Skip to comments.Is this the fabric of the universe?
Posted on 03/19/2007 8:34:38 PM PDT by LibWhacker
Roger Highfield describes a heroic mathematical enterprise that could lay bare the fundamentals of the cosmos
Mathematicians have successfully scaled their equivalent of Mount Everest. Today they unveil the answer to a problem that, if written out in tiny print, would cover an area the size of Manhattan.
At the most basic level, the calculation is an arcane investigation of symmetry in this case of an object that is 57 dimensional, rather than the usual three dimensional ones that we are familiar with. Although this object was first discovered in the 19th century. there is evidence that it could contain the structure of the cosmos.
Mathematicians are known for their solitary style of working, but the combined assault on what is described as "one of the largest and most complicated structures in mathematics" required the effort of 18 mathematicians from America and Europe for an intensive four-year collaboration.
The feat may baffle most people but could have unforeseen implications in mathematics and physics, which wont be evident for years to come, said the American Institute of Mathematics.
"The group of symmetries of this strange geometry called E8 is one of the most intriguing structures that Nature has left for the mathematician to play with," commened Prof Marcus du Sautoy of Oxford University, currently in Auckland. "Most of the time mathematical objects fit into nice patterns that we can order and classify. But this one just sits there like a huge Everest." advertisement
What makes this group of symmetries so exciting is that Nature also seems to have embedded it at the heart of many bits of physics. One interpretation of why we have such a quirky list of fundamental particles is because they all result from different facets of the strange symmetries of E8. I find it rather extraordinary that of all the symmetries that mathematicians have discovered, it is this exotic exceptional object that Nature has used to build the fabric of the universe. The symmetries are so intricate and complex that todays announcement of the complete mapping of E8 is a significant moment in our exploration of symmetry."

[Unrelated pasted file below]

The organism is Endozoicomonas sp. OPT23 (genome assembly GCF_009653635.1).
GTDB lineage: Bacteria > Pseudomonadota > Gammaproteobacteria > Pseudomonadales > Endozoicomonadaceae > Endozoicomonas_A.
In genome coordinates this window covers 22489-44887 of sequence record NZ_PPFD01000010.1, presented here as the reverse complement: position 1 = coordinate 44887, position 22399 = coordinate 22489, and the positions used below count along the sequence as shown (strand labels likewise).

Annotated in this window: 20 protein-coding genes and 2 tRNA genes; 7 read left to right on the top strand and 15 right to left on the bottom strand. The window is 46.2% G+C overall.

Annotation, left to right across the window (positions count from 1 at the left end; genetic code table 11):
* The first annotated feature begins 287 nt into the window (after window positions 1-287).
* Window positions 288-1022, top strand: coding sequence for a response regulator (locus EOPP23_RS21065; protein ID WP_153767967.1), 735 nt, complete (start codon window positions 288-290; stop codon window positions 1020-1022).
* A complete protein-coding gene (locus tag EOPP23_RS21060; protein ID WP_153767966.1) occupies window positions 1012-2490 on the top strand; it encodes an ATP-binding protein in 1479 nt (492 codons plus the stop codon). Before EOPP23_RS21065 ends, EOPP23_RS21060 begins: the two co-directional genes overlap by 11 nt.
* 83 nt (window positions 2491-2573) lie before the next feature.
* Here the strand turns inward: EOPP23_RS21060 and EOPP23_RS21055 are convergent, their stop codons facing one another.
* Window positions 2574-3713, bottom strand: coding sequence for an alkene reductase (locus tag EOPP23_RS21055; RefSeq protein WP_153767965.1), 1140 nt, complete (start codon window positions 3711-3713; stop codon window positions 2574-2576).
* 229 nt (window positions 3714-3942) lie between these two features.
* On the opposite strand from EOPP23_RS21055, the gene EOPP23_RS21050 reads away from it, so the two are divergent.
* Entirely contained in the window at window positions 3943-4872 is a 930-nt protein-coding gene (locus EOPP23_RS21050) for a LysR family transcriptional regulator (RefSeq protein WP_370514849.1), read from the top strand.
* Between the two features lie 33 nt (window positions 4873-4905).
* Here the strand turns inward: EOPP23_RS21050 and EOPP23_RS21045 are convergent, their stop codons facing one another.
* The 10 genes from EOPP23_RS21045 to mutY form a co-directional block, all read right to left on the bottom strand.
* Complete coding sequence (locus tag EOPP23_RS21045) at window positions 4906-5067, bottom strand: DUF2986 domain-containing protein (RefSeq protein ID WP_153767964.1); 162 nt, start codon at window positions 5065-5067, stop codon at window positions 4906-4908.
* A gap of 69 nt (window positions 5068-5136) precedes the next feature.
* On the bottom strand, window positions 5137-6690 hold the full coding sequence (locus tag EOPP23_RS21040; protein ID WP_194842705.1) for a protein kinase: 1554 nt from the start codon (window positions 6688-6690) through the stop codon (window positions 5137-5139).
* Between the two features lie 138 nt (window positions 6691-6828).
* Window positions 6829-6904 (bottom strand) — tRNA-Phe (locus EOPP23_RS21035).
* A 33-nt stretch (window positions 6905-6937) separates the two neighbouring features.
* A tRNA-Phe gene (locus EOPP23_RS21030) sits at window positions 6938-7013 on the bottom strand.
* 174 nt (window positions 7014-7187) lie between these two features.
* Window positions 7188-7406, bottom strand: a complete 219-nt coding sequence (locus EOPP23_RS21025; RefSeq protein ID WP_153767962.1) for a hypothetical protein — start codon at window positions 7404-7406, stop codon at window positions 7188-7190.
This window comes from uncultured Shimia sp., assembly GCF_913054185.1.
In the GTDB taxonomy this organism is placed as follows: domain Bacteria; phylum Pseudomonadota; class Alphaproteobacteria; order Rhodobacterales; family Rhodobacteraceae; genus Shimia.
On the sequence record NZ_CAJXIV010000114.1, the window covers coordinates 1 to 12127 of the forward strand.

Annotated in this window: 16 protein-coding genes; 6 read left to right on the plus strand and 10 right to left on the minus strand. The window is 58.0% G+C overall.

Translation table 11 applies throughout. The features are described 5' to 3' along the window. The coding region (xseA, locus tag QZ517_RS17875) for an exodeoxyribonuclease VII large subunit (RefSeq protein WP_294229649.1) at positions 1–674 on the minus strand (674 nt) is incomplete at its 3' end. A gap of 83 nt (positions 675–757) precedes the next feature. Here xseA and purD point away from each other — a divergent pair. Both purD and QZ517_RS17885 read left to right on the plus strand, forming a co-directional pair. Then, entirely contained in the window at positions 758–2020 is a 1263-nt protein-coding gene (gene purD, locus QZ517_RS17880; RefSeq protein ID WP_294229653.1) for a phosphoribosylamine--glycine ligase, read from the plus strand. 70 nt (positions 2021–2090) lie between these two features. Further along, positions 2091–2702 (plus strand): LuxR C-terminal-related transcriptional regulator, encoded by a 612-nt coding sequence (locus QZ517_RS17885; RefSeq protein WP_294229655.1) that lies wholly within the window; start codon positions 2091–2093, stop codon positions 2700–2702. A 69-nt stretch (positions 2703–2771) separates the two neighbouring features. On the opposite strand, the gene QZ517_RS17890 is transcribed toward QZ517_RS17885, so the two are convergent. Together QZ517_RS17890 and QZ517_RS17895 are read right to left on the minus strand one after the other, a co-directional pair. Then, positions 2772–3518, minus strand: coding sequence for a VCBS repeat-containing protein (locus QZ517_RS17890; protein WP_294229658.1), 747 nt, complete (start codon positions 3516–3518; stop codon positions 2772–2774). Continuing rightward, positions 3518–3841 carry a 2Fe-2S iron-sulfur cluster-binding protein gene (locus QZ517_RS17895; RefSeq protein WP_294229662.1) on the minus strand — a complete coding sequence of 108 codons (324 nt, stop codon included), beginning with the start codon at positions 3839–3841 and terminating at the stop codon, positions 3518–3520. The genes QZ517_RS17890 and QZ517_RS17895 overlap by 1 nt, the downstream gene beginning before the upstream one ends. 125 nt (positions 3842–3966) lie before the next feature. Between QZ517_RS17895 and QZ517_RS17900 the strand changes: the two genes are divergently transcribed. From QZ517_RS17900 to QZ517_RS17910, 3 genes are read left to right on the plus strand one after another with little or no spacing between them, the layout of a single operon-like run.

For the feat, the team used a mix of theoretical mathematics and intricate computer programming to successfully map E8, (pronounced "E eight") which is an example of a Lie (pronounced "Lee") group. Lie groups were invented by the 19th century Norwegian mathematician Sophus Lie to study symmetry.
Underlying any symmetrical object, such as a sphere, is a Lie group. Balls, cylinders or cones are familiar examples of symmetric three-dimensional objects. Todays feat rests on the drive by mathematicians to study symmetries in higher dimensions. E8 is the symmetries of a geometric object that is 57-dimensional. E8 itself is 248-dimensional.
"E8 was discovered over a century ago, in 1887, and until now, no one thought the structure could ever be understood," said Prof Jeffrey Adams, Project Leader, at the University of Maryland. "This groundbreaking achievement is significant both as an advance in basic knowledge, as well as a major advance in the use of large scale computing to solve complicated mathematical problems."
"This is an exciting breakthrough," said Prof Peter Sarnak at Princeton University. "Understanding and classifying the representations of E8 and Lie groups has been critical to understanding phenomena in many different areas of mathematics and science including algebra, geometry, number theory, physics and chemistry. This project will be invaluable for future mathematicians and scientists."
The ways that E8 manifests itself as a symmetry group are called representations. The goal is to describe all the possible representations of E8. These representations are extremely complicated, but mathematicians describe them in terms of basic building blocks. The new result is a complete list of these building blocks for the representations of E8, and a precise description of the relations between them, all encoded in a matrix, or grid, with 453,060 rows and columns. There are 205,263,363,600 entries in all, each a mathematical expression called a polynomial. If each entry was written in a one inch square, then the entire matrix would measure more than seven miles on each side.